Objective: We measured the difference of dietary intake and eating habits across socioeconomic statuses (SESs) in Israel.
Methods: Participants were randomly recruited from three high SES municipalities and three low SES municipalities in the Negev. Participants were interviewed at home with 24-h food questionnaires that included additional questions regarding health and eating habits. Nutrient and energy intakes were compared between groups, as were major contributors to the energy and food groups.
Results: One hundred sixteen participants from the high SES group and 206 from the low SES entered the study. Those in the low SES group were older, heavier, less educated, and less physically active. Dietary intake among the participants in the low SES group was significantly lower in protein, monounsaturated fat, and most vitamins and minerals (thiamine, riboflavin, niacin, vitamin C, calcium, magnesium, and iron). Conversely, vitamin E intake was higher in the low SES group. In the low SES group, the main contributors to energy intake were breads, oils, and sugars. Oils, fats, and citrus fruits were consumed more among subjects in the low SES group, whereas dairy products, grains, and legumes were consumed less by subjects in the high SES group.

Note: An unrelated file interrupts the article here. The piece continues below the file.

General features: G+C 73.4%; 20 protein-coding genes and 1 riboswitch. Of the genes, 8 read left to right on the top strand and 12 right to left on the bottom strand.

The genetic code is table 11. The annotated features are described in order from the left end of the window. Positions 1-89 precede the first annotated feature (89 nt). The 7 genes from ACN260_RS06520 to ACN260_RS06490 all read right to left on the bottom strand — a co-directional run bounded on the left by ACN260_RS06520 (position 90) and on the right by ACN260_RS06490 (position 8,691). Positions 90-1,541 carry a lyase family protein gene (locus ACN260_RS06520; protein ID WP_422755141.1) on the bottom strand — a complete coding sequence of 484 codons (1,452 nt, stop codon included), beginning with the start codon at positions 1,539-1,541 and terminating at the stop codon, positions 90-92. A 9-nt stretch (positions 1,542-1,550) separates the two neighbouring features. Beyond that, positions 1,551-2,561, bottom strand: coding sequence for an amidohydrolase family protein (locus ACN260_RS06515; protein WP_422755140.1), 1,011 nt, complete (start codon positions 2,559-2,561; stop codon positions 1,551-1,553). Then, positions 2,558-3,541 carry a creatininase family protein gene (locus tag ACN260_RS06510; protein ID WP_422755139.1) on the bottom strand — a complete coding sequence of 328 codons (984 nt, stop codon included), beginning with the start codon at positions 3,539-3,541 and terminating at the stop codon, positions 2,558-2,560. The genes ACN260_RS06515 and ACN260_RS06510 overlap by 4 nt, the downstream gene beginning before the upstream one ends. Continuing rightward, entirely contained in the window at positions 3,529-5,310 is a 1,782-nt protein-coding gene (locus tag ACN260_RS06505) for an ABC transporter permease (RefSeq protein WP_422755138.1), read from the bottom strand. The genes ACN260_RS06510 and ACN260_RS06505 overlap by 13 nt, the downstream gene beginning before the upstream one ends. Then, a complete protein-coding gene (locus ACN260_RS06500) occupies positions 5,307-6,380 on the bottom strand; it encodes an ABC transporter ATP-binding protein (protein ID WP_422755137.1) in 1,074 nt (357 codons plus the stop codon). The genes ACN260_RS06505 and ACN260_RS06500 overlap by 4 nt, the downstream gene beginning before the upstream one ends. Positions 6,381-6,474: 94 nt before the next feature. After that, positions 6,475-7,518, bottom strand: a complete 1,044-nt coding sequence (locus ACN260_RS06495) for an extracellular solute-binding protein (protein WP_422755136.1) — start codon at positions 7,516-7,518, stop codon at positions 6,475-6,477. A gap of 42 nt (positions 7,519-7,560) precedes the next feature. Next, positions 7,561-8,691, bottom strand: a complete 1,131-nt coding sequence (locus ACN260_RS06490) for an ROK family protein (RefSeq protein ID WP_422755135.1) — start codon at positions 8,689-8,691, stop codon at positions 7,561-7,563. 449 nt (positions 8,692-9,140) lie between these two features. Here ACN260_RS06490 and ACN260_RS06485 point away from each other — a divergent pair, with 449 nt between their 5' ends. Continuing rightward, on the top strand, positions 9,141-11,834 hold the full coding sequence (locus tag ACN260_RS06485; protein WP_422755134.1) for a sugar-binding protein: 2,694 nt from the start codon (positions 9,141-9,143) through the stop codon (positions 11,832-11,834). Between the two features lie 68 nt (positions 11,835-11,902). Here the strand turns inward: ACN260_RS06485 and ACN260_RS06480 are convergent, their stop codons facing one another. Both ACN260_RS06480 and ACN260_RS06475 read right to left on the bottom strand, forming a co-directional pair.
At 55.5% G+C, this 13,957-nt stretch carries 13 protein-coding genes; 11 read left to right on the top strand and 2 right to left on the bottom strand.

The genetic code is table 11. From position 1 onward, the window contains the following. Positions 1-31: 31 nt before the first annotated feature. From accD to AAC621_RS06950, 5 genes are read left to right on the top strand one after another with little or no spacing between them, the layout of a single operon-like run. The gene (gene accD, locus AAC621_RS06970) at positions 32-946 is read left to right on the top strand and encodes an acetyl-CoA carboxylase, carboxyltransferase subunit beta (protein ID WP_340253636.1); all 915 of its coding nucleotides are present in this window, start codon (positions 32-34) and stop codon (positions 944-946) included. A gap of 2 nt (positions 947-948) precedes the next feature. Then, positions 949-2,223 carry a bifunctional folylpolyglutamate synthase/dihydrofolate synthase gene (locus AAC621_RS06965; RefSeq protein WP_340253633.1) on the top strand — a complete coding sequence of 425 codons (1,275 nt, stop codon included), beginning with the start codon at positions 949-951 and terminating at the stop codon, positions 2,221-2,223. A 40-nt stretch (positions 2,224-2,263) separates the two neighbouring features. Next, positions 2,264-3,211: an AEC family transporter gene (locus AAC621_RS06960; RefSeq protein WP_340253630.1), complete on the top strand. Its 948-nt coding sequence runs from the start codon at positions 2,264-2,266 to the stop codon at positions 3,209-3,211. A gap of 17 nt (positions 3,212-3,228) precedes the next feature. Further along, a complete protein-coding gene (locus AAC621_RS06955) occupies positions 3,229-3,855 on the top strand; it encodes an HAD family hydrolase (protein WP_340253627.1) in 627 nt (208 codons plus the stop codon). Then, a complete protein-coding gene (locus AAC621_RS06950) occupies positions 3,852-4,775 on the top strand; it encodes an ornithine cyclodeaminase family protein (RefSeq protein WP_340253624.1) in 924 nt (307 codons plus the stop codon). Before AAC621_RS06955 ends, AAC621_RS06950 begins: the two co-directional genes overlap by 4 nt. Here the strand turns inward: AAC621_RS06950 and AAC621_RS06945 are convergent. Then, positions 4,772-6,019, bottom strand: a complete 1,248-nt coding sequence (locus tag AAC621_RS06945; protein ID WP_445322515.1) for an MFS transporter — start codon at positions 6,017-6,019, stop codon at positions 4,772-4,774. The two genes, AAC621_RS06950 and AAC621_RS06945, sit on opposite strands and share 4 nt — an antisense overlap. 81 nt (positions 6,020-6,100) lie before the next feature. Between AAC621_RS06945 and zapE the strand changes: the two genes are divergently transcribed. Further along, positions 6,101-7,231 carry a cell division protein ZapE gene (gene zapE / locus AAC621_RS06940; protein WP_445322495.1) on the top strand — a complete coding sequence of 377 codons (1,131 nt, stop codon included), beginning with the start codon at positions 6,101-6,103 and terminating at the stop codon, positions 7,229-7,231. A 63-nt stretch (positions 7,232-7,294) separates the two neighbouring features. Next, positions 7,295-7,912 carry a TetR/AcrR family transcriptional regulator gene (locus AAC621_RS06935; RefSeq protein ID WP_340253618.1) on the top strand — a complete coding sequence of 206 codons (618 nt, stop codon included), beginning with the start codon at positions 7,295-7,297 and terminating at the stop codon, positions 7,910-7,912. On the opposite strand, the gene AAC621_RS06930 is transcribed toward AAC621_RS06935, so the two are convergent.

Conclusion: In a detailed survey conducted in two distinct populations, we found poorer diet quality in the low SES group. The root causes for such divergence need further study. As smoking declines in the modern world, nutrition will become the key risk factor in many diseases. Further research and educational and legislative initiatives are needed to curtail this risk.